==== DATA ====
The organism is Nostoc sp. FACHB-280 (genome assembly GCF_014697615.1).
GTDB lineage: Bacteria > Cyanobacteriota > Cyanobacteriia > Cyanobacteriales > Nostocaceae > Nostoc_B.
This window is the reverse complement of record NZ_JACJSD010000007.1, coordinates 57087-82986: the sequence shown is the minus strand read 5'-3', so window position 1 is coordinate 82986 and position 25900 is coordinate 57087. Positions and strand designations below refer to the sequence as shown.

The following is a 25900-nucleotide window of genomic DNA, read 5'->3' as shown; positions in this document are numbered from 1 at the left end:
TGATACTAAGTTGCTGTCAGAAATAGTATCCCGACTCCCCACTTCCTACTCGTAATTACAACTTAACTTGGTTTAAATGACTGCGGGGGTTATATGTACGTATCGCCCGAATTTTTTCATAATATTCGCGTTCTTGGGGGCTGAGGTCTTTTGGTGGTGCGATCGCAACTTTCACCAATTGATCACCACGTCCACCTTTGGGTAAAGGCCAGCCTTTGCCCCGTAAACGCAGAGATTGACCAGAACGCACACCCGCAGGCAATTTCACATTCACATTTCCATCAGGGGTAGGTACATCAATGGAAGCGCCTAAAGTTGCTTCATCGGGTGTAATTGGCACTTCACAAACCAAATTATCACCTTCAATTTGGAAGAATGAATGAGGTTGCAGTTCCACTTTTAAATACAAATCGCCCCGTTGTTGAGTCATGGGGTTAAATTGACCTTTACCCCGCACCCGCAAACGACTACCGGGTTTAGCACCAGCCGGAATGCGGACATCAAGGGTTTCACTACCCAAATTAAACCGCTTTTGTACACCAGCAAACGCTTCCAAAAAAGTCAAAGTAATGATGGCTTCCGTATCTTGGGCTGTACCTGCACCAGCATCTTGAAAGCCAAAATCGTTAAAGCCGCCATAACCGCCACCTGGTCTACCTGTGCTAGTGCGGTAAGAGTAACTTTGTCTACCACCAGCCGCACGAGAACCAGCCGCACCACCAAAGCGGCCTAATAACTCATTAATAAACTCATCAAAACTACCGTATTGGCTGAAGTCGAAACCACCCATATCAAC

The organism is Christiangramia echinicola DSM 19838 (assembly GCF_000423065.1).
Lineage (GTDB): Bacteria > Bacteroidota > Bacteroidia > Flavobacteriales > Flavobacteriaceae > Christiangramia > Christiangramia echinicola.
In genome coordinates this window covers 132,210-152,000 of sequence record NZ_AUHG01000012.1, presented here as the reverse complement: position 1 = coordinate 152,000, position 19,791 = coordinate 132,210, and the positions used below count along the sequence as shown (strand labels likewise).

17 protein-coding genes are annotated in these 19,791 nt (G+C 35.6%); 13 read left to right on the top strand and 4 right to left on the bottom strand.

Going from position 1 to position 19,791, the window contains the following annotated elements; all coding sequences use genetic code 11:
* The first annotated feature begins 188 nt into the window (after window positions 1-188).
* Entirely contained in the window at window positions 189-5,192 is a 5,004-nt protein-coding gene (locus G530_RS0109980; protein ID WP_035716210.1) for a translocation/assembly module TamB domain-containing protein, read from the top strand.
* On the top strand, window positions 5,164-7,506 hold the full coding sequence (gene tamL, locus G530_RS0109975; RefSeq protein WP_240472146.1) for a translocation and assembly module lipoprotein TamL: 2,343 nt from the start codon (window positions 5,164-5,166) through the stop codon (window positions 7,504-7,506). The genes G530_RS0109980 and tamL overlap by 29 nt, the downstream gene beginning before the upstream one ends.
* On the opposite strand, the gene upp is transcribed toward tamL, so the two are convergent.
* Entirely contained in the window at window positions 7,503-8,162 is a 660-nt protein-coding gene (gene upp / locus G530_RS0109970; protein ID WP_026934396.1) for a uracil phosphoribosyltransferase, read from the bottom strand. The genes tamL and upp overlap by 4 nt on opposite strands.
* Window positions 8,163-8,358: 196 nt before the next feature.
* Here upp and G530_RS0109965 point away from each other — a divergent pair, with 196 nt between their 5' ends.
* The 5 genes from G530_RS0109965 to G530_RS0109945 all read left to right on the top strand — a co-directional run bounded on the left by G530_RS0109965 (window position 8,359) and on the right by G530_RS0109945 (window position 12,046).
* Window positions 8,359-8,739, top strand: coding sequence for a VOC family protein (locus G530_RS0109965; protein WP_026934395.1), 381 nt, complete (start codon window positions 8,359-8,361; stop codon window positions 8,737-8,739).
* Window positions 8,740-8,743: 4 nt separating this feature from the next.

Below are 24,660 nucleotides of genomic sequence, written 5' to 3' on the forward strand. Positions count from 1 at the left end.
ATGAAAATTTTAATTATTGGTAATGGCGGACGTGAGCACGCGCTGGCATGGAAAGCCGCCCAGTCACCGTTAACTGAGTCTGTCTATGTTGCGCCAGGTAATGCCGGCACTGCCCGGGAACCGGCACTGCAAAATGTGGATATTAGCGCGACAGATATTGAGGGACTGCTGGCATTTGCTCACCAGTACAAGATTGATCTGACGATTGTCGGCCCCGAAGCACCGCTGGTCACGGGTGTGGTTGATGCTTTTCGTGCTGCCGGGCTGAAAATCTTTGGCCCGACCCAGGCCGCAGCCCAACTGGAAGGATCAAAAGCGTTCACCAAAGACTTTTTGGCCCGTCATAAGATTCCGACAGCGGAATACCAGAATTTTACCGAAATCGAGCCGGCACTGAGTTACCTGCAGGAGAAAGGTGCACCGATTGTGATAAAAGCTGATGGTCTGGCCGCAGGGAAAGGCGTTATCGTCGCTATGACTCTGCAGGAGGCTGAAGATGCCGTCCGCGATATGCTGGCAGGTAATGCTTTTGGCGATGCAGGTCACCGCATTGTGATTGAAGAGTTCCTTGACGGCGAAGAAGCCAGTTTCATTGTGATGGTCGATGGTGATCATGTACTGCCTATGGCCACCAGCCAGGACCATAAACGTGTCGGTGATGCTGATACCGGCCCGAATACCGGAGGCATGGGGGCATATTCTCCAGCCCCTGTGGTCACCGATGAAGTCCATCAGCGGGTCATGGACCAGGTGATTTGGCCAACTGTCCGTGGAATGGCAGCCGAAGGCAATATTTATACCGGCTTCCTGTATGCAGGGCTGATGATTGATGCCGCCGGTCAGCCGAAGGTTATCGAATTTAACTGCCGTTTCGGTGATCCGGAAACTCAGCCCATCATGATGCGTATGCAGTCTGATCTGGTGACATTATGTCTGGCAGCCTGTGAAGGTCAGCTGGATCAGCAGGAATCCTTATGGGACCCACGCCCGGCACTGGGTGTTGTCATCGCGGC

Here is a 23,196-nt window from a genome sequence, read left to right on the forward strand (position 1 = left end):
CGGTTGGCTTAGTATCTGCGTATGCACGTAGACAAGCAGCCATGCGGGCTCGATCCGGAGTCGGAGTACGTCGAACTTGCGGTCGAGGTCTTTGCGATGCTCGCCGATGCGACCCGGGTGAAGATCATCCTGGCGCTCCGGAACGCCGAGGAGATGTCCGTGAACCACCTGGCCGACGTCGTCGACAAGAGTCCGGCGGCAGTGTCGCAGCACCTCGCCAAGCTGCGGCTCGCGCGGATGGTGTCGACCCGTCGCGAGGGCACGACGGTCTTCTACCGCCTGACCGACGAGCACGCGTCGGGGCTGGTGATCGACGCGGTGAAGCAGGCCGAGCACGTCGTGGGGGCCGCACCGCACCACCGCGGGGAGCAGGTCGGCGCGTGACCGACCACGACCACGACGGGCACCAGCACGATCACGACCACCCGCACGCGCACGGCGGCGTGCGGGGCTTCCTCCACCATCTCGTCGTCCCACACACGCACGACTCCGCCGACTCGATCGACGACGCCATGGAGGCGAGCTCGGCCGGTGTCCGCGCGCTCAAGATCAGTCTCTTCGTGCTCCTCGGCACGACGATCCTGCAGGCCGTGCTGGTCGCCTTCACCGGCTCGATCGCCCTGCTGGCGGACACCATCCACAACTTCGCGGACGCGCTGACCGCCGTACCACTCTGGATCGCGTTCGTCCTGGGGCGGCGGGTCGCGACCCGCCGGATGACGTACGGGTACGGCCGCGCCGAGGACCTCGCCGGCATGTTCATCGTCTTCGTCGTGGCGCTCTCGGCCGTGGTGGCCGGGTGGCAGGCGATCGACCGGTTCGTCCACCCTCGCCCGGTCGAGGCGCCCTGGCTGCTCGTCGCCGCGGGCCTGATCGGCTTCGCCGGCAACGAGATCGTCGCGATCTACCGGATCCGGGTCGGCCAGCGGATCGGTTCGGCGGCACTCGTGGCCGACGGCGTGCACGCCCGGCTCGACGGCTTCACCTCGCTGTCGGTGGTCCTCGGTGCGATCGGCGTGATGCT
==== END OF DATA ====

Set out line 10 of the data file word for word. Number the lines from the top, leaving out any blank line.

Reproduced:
Going from position 1 to position 19,791, the window contains the following annotated elements; all coding sequences use genetic code 11: